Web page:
WWU Introduces Bachelor of Social Work Degree for Adult Learners
|8/2/2006||Mary Ann Beahon|
|FOR IMMEDIATE RELEASE||(573) 592-1127|
An informational session for the B.S.W. will be held at 6 p.m. Aug. 29, at the William Woods at the Columbia campus, 3100 Falling Leaf Ct.
The new program resulted from student requests.
“I’ve received many calls from adults who are working full time and have a strong desire to complete a social work degree program,” Jerrie Jacobs-Kenner, assistant professor of social work and chair of the division of behavioral and social sciences, said. “They need the flexibility of an evening program.”
William Woods University is the only private school in Central Missouri with an accredited social work program, Jacobs-Kenner said. WWU’s program has been accredited by the Council on Social Work Education (CSWE) since 1986.
The B.S.W. offered in the evening is a degree-completion program requiring 53 to 60 transferable credit hours from a regionally accredited college or university to be admitted. Required courses include introductory or general biology (including laboratory), introduction to sociology, general psychology and macro or micro economics. A course in elementary statistics is strongly recommended.
Once all common studies courses are completed, students attending evening classes may obtain a B.S.W. degree in 28 months. Students will take one course at a time, for an eight-week period. Classes will meet twice weekly for 2-1/2 hours each evening (Monday and Wednesday or Tuesday and Thursday, depending on faculty availability).
After entering the program, students must complete 42 hours of social work-specific courses, including 10 three-hour courses and two six-hour internship courses. All WWU social work students are required to complete 500 hours of internship in an approved social work setting prior to graduation.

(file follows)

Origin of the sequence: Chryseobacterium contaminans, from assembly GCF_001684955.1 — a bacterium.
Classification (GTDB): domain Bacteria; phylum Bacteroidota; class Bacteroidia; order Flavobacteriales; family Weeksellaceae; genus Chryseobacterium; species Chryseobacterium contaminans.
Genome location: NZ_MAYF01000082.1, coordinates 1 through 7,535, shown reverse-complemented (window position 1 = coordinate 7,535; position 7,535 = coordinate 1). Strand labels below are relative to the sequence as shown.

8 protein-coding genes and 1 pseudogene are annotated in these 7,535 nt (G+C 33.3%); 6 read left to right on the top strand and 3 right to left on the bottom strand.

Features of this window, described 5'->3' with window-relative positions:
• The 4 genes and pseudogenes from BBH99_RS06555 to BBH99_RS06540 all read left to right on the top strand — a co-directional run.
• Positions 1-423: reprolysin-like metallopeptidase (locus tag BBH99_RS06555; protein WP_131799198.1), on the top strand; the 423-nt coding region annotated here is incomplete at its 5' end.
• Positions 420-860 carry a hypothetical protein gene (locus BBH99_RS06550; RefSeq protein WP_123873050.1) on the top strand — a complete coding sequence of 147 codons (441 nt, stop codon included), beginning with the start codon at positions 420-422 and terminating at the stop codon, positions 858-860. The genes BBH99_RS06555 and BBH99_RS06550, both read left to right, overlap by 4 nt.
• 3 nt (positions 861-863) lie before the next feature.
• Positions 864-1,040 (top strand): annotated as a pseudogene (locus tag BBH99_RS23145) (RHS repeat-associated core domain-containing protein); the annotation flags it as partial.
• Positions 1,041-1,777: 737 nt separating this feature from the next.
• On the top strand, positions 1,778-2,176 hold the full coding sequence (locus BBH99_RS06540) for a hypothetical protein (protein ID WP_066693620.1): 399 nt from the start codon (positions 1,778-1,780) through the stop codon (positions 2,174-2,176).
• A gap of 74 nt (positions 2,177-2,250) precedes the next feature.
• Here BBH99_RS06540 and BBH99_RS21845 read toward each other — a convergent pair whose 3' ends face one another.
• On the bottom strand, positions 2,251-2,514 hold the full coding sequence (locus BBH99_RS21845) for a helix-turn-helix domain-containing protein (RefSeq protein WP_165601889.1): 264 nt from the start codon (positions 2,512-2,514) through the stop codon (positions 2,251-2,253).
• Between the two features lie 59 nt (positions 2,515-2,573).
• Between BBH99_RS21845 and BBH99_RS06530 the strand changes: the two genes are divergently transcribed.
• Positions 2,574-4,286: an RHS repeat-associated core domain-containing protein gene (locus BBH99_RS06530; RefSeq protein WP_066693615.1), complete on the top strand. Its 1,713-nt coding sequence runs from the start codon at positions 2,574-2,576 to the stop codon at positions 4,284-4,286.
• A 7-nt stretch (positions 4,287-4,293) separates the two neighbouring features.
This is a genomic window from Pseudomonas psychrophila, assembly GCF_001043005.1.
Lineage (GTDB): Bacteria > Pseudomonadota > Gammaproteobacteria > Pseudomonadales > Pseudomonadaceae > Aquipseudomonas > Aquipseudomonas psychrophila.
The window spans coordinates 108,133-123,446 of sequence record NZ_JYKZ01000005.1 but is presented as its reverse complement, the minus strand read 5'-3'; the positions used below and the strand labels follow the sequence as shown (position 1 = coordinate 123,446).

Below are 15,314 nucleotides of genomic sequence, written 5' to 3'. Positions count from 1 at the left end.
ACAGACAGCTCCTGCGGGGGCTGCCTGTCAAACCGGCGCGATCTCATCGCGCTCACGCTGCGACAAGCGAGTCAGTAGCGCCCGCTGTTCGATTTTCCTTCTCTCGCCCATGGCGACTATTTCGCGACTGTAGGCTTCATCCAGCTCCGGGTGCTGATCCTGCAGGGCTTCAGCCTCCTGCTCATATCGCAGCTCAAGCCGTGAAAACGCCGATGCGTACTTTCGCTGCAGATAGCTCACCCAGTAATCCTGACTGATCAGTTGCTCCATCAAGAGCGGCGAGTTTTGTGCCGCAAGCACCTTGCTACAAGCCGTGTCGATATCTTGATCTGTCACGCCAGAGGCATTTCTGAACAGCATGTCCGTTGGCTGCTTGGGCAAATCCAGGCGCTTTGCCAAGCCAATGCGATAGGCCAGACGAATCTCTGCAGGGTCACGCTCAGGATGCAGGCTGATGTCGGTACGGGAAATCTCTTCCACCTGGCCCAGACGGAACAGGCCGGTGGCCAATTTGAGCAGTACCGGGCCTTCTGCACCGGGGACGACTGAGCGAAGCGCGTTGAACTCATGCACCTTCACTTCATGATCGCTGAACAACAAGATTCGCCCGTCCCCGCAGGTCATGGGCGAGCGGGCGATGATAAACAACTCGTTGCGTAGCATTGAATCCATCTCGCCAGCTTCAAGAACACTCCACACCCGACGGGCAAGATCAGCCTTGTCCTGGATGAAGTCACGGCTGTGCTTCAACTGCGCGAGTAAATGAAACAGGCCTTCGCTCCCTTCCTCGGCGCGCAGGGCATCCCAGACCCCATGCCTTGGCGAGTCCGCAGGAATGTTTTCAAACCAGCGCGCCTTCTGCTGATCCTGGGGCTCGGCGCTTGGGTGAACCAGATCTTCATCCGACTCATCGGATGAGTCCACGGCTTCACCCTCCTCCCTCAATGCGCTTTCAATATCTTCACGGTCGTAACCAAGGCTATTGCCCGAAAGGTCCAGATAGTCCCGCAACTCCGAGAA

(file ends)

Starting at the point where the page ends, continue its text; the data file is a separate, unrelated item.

As with all Graduate and Adult Studies programs offered by William Woods, the curriculum for the B.S.W. has been designed to reflect the appropriate mix of theory with real world practice.
William Woods University social work faculty will teach many of the courses offered in the evening. They have years of experience in the social work field and are seasoned teachers at the BSW level. In addition, adjunct instructors will be utilized to teach courses in specific areas of social work practice.
William Woods offers degree programs that utilize a cohort model, emphasizing learning through student-directed study groups of three to five students.
“Cohort” describes a group of people who collaborate to reach a common goal. WWU’s program utilizes the diversity of the individual members to broaden the learning experience of the class as a whole as they work together.
The school recognizes that learning can and does take place outside of the classroom and that theoretical knowledge is only useful if applied to real-life on-the-job situations.
Questions about the information meeting can be directed to the Columbia campus, 573-449-8170. For more general information about the university’s Graduate & Adult Studies program, visit www.williamwoods.edu/evening, call 1-800-995-3199 or contact WWU by e-mail at email@example.com.